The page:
Thecoma/fibrothecoma is a subtype of sex-cord stromal ovarian tumors with complicated image manifestation that may occasionally result in a misdiagnosis of ovarian malignancy. A correct diagnosis is important because different diagnoses bring about different management strategies. Conventional MRI combined with DWI is confirmed very valuable in the diagnosis of thecomas/fibrothecomas and in the differential diagnosis between benign and malignant ovarian tumors [12, 13].
Thecomas/fibrothecomas mostly affect menopausal and postmenopausal women, but they can also occur in young patients . They usually grow into relatively large masses, and the adjacent tissues are often compressed . Capsule and border are important aspects in the differential diagnosis between benign and malignant lesions. Results in our study showed that capsule is an independent indicator in differentiating thecomas/fibrothecomas from malignant pelvic solid tumor. Though border was not significantly different between groups in the multivariate logistic regression, malignancy should still be taken into consideration when an unclear border appeared. In some cases, ascites was present in patients with thecomas/fibrothecomas. In our study, most tumors had accompanying pelvic fluid. Among these patients, 73.5 % only had minor- or small-volume of ascites and only 11.8 % had a large volume. Thecomas/fibrothecomas with ascites and pleural effusions are known as Meigs syndrome. In the present study, only two patients (5.9 %) had pleural effusions and ascites simultaneously, reflecting the low incidence of this phenomenon; previous literature has shown similar results [6, 14–16]. In the malignant pelvic masses group, large-volume of ascites occurred in more than half of the patients, a much higher percentage than thecomas/fibrothecomas. Nevertheless, ascites between groups was not significantly different in the multivariate logistic regression analysis, which indicated that ascites could not be regarded as an independent indicator in their differential diagnosis.
Conventional T1WI and T2WI provide abundant information regarding the pathological features of tumors. In the present study, all thecomas/fibrothecomas showed isointensity on T1WI, which was consistent with a study performed by Zhang et al. . On T2WI, hypo-, iso-, hyper-, and mixed intensity occurred in 52.8, 25.0, 5.6, and 16.7 % of tumors, respectively. In a study conducted by Chung et al. , 55.6 and 44.4 % thecomas/fibrothecomas showed low and high signal intensity on T2WI, respectively, which was comparable with our study. In our opinion, the hypointensity on T2WI were associated with the component of abundant fibroblasts and the relatively hyperintensity had some relationship with the lipid containing theca-like cells or stromal edema in the tumors. The variable proportion of theca-like cells and fibroblasts contributed to the mixture of manifestations on T2WI. In the malignant pelvic solid masses group, all patients showed isointensity on T1WI and hyperintensity on T2WI. All these results indicate that isointensity on T1WI and hypo- to isointensity on T2WI is the characteristic manifestation of thecomas/fibrothecomas and hyperintensity on T2WI was a significant indicator of pelvic malignant solid tumors (P = 0.006, OR = 117.274).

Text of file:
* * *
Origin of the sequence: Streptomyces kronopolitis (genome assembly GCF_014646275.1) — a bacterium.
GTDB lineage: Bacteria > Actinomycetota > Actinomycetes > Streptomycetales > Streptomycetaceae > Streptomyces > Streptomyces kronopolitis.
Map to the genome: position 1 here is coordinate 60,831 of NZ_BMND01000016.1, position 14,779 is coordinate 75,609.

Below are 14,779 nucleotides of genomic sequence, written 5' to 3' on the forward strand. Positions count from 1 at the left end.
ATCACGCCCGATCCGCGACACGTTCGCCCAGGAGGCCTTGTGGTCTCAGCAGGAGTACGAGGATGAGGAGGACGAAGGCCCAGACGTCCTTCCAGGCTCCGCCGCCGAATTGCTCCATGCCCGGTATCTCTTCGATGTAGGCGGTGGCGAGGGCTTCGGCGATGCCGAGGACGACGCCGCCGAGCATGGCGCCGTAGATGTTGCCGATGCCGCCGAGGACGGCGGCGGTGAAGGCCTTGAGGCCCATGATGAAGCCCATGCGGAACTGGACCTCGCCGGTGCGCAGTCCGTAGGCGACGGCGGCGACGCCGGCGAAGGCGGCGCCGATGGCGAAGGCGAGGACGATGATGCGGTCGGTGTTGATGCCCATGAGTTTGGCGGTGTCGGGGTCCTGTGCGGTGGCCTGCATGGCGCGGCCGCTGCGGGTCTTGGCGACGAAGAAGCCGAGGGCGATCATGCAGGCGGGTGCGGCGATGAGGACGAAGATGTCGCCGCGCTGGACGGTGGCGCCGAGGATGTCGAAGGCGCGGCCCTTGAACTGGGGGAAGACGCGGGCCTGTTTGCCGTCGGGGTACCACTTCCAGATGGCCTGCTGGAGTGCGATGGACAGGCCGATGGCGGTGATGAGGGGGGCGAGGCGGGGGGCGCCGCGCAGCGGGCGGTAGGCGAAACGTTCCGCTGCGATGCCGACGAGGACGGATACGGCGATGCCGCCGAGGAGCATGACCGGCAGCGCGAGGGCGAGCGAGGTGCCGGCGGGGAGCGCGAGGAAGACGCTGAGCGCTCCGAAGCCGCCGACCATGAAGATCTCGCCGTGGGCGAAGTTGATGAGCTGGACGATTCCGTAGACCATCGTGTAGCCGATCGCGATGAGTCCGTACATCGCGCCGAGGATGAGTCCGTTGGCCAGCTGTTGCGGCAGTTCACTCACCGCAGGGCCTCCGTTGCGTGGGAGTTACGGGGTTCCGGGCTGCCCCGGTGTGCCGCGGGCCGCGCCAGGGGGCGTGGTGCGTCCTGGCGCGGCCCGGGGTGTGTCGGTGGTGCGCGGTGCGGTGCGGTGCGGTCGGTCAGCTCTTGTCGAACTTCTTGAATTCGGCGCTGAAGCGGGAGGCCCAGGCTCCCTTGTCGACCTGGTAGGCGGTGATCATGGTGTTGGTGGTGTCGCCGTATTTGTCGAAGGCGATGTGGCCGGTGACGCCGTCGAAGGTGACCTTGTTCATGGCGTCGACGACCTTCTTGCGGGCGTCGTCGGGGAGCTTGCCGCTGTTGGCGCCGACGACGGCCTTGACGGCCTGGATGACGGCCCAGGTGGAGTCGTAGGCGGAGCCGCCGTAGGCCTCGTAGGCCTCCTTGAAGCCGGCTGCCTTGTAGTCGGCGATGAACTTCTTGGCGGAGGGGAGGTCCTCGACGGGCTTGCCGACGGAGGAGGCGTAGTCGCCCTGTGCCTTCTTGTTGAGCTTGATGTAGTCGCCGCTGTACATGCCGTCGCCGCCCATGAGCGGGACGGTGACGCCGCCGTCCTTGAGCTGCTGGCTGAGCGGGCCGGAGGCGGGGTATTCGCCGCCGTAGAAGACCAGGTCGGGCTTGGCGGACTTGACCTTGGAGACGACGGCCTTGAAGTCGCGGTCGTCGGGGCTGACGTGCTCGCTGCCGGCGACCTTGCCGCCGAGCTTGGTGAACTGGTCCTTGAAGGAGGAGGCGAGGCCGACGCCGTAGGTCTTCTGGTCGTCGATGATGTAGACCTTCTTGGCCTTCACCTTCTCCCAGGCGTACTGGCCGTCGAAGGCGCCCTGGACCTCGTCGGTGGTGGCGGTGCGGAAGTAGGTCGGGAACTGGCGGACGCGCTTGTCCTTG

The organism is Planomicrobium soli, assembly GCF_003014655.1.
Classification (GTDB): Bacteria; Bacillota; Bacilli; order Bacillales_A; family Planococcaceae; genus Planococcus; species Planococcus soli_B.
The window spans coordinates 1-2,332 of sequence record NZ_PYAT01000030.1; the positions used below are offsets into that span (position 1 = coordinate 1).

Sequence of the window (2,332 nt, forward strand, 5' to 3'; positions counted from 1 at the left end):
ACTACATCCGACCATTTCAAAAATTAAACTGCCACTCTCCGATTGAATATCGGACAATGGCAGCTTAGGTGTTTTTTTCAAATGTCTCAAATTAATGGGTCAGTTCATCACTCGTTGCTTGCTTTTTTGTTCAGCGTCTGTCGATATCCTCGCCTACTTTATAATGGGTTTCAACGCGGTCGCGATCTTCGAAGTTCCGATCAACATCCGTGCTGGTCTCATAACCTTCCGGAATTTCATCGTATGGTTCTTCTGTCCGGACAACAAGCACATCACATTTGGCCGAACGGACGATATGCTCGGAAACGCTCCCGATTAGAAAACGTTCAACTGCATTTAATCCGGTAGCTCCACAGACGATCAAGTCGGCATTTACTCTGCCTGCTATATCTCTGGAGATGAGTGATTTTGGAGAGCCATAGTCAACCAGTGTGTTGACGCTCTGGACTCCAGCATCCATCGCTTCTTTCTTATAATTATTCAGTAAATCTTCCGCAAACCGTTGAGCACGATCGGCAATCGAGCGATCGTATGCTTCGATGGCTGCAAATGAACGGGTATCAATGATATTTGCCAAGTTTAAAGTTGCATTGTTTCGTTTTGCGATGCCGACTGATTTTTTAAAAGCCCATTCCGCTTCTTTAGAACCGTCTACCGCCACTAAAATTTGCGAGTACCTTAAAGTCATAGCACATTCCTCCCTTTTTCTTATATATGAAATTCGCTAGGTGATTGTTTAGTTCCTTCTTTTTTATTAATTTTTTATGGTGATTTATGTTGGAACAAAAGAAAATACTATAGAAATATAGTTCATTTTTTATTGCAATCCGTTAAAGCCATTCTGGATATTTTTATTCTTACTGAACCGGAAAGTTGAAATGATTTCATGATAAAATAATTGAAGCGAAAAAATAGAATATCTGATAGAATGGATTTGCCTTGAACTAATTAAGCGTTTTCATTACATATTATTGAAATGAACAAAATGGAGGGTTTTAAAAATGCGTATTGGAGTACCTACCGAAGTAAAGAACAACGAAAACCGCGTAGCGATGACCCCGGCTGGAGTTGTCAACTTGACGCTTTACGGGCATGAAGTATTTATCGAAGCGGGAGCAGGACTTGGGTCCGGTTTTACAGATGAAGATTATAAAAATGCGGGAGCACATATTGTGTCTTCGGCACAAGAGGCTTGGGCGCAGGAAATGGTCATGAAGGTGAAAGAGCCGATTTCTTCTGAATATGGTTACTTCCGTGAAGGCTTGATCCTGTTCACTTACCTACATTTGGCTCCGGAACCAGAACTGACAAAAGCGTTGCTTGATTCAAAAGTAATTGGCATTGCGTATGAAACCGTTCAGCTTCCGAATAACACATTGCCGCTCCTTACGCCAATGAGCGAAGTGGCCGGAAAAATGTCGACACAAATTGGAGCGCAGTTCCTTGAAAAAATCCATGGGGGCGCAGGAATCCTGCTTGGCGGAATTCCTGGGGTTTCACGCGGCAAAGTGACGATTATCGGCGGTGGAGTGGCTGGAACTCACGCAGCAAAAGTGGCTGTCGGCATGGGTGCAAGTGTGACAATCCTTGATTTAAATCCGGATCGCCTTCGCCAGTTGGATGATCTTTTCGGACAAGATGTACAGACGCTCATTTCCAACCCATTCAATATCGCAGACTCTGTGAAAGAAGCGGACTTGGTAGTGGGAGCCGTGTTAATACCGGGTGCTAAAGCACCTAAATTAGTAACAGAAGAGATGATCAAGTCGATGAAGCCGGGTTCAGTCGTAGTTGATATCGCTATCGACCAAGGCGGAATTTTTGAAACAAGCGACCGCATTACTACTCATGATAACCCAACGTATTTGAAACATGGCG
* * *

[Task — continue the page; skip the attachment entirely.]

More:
Previous studies [3, 4, 7, 14, 17] confirmed that thecomas/fibrothecomas in most cases showed minor to mild enhancement due to poor blood supply. In our study, 58.3 % (21/36) and 36.1 % (13/36) of masses showed minor and mild enhancement, respectively, which was comparable to previous studies. Only 5.6 % (2/36) of tumors showed marked enhancement in the present study and both of them were thecomas, which indicates that fibrothecomas with more theca-like cell components seemed to showed higher enhancement and it was more likely to be a thecoma than fibrothecoma when a lesion appears with marked enhancement . Conversely, in malignant pelvic masses, the enhancement degree was variable owing to the diversity of tumor constitution. The multivariate logistic regression analysis showed that enhancement degree was not a significant indicator in the differential diagnosis between groups, which may be caused by the tumor constitution diversity of the malignant pelvic solid tumors.